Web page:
Chandhok drives Korean track (Pictures)

Karun Chandhok, Red Bull, Korea, 2010

Karun Chandhok has driven the first lap of the Korean International Circuit in a Red Bull demonstration car.

The Indian driver, on loan to the team from HRT for the event, said he thinks their car will be well-suited to the twisty track.

Chandhok said:

It?s a really interesting layout. The track?s got a good mix of corners and I think we?ll see a lot of overtaking in the first sector ?ǣ there are long straights into slow hairpins. The straight after turn one and two is really long, so we may see some good slip streaming there, like in Shanghai. From turn seven onwards, there?s a fast section of flowing corners all the way back to the start-finish line ?ǣ so I think the Red Bull Racing guys will be happy in sectors two and three. It?s an interesting layout.

Looking at the facilities, the garages and team buildings look pretty much finished and they?re big! I think teams will need to bring around 30% more furniture to fill them! The grandstands also look reasonably finished. The track itself needs a bit more work on the asphalt and the kerbs, but the organisers think it?s all within their time-lines and are confident that it will be ready on time. And the locations nice, we?re overlooking the sea.

There?s certainly some enthusiasm for F1 here. There are a lot of people at the event today, which wasn?t heavily publicised, and there?s a lot of media, which shows an interest. The organisers say they have sold a significant amount of tickets, so it should be a good race. It?s been great to drive the Red Bull car again and thanks to my team, HRT F1, for letting me complete this demonstration run.
Karun Chandhok

Chandhok has also written about the event on his Twitter account.

Red Bull in Korea – pictures

Image (C) Red Bull/Getty images

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77 comments on Chandhok drives Korean track (Pictures)

  1. Ha will be nice to see him in one of those next year or an STR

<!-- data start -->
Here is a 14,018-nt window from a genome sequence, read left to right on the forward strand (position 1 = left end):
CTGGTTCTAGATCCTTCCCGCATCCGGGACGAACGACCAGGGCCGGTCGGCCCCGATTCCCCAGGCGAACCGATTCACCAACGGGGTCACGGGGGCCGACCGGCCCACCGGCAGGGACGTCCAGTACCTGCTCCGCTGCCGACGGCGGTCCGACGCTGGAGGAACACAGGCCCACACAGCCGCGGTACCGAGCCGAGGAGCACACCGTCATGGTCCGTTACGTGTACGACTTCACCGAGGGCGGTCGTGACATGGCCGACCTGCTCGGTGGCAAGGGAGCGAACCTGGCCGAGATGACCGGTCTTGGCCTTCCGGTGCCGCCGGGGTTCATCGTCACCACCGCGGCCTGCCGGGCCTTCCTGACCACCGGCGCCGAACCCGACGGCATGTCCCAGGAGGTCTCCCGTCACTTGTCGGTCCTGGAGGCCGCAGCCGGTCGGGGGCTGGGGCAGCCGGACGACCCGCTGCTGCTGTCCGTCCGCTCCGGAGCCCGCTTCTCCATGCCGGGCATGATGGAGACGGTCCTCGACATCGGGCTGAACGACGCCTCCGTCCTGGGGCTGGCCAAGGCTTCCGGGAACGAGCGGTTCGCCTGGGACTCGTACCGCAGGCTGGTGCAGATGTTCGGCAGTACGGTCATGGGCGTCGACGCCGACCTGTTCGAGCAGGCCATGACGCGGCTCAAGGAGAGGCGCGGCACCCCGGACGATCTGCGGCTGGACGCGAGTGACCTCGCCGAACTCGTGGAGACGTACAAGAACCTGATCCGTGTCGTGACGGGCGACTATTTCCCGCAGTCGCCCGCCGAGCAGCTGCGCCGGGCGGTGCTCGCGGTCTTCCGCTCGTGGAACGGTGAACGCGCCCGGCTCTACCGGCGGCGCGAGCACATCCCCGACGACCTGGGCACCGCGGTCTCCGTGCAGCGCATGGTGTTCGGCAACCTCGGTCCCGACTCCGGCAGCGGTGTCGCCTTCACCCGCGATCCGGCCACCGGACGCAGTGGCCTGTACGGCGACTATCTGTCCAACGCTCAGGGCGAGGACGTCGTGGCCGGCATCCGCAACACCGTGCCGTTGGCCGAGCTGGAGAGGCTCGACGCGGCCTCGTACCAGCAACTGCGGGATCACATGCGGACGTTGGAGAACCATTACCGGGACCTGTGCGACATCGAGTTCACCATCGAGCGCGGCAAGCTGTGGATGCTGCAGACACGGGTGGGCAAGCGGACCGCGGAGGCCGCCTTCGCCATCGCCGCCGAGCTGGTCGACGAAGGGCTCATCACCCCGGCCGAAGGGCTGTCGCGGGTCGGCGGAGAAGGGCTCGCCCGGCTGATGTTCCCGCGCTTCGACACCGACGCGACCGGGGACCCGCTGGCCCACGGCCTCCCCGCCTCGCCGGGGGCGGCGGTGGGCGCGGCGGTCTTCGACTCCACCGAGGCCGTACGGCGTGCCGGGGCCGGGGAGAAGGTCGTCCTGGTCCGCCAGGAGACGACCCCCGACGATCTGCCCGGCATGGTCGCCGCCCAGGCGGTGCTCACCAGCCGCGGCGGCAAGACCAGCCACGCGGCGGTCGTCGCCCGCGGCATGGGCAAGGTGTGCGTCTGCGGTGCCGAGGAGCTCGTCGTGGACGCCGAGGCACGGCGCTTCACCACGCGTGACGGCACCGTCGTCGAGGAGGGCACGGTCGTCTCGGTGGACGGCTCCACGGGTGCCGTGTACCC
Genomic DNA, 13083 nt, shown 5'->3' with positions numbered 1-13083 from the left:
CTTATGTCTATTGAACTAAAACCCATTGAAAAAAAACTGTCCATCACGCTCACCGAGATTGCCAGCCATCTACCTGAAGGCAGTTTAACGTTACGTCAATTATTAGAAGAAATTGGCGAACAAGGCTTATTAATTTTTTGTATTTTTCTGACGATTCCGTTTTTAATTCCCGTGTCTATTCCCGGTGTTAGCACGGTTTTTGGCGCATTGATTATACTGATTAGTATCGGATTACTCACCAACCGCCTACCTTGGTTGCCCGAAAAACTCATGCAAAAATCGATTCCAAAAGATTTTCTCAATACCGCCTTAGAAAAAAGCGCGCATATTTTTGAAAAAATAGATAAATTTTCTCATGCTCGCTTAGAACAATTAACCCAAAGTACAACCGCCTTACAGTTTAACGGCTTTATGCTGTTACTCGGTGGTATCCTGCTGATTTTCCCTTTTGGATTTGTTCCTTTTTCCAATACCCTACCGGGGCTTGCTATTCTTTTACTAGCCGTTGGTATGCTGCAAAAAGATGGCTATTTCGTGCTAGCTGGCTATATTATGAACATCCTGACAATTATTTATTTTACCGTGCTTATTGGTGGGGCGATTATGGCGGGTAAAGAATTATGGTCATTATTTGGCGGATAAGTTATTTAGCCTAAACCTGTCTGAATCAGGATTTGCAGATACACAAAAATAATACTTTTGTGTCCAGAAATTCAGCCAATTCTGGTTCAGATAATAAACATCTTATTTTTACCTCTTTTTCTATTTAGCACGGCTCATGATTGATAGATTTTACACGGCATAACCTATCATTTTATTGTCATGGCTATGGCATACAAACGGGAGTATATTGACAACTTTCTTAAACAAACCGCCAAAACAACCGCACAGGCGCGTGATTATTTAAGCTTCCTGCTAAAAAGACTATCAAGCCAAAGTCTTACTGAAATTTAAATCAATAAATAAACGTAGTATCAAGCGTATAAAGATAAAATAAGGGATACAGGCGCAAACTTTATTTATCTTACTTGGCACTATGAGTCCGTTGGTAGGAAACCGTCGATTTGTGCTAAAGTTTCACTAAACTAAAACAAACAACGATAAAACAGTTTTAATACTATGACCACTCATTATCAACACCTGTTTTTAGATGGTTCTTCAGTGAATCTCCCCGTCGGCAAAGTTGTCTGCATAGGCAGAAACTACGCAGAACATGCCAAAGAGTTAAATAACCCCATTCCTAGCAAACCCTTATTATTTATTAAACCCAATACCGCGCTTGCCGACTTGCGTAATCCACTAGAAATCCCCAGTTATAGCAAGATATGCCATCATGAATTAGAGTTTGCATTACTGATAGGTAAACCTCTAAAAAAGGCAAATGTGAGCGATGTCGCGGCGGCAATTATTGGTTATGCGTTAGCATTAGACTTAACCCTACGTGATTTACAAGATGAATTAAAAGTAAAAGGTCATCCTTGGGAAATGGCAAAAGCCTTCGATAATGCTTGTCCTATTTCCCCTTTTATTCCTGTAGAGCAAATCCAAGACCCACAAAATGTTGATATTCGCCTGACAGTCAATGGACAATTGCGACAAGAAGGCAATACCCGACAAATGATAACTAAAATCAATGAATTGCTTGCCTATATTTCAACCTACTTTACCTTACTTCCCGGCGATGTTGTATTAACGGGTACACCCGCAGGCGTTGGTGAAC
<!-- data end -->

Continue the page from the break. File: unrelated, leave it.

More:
• Prisoner Monkeys (@prisoner-monkeys) said on 4th September 2010, 13:40

      Don’t hold your breath. Ignoring for the moment that both Red Bull and Toro Rosso are full in 2011, Chandhok isn’t nearly quick enough to deserve a seat with either team.

      • Andy W said on 4th September 2010, 20:35

        Not sure about that… he was quicker than Bruno and Sakon (which isn’t saying much). I hope Karun gets another drive in F1 and is given a chance to show us what he can do.

        • Helio said on 5th September 2010, 4:52

          He was definitively not quicker than Bruno… Bruno outscored him in qualifying and ran consistently ahead of his team mate, except for the occasional mechanical failure.

          Chandhok gets a lot of sympathy because he is a nice fellow, and because he had zero practice with HRT before being thrown to the lions in the first round of the season. He did fairly well, given the circumstances, and better than Sakon. But to say he’s faster than Bruno is clearly an overstatement.

          • Daniel said on 5th September 2010, 8:16

            Bruno Vs. Karun Qualifying 2010

            Bahrain – BS
            Australia – BS
            Malaysia – KC
            China – BS
            Spain – KC (BS started ahead thanks to 5 place gearbox penalty for KC)
            Monaco – BS
            Turkey – BS
            Canada – BS (KC Mechanical failure in Q1)
            Europe – KC

            Ok, so if we forget about Canada, then the score was BS: 5, KC 3. Which does give Senna the lead – no question, but there’s not as much in it as you’ve implied.

  2. bosyber said on 4th September 2010, 11:25

    As I said earlier today in my comment on the other Korea article from this week (with the aerial shot) after reading Chandoks twits, looking pretty good.

    It is a bit of a pity though that the pit-area seems to, once again, be concrete – if it rains there will be slip-ups.

    • But isn’t that one of the advantages of rain on track, making it harder for those horribly good drivers to make the car go where they want it to go?

      I think the concrete is more stable and does not form holes when things are standing on it in the midday heat.

      • US_Peter (@us_peter) said on 4th September 2010, 18:34

        I think the concrete is more stable and does not form holes when things are standing on it in the midday heat.

        I think that’s EXACTLY the reason for it.

        • HounslowBusGarage said on 4th September 2010, 20:44

          Apparently, the reason is also on-board air jacks.
          Not sure which formula permit them, but cars equipped with on board jacks tend to punch holes in tarmac pit lanes. So to combat that, pit boxes tend to be concrete – which must make them wonderfully slippery, no?

          • Concrete is *a lot* stronger than asphalt – which itself is surprisingly weak. Asphalt doesn’t age well, which is another downside.

            I expect that the pit lane will receive a layer of asphalt, but the garage area and the pit boxes will keep the concrete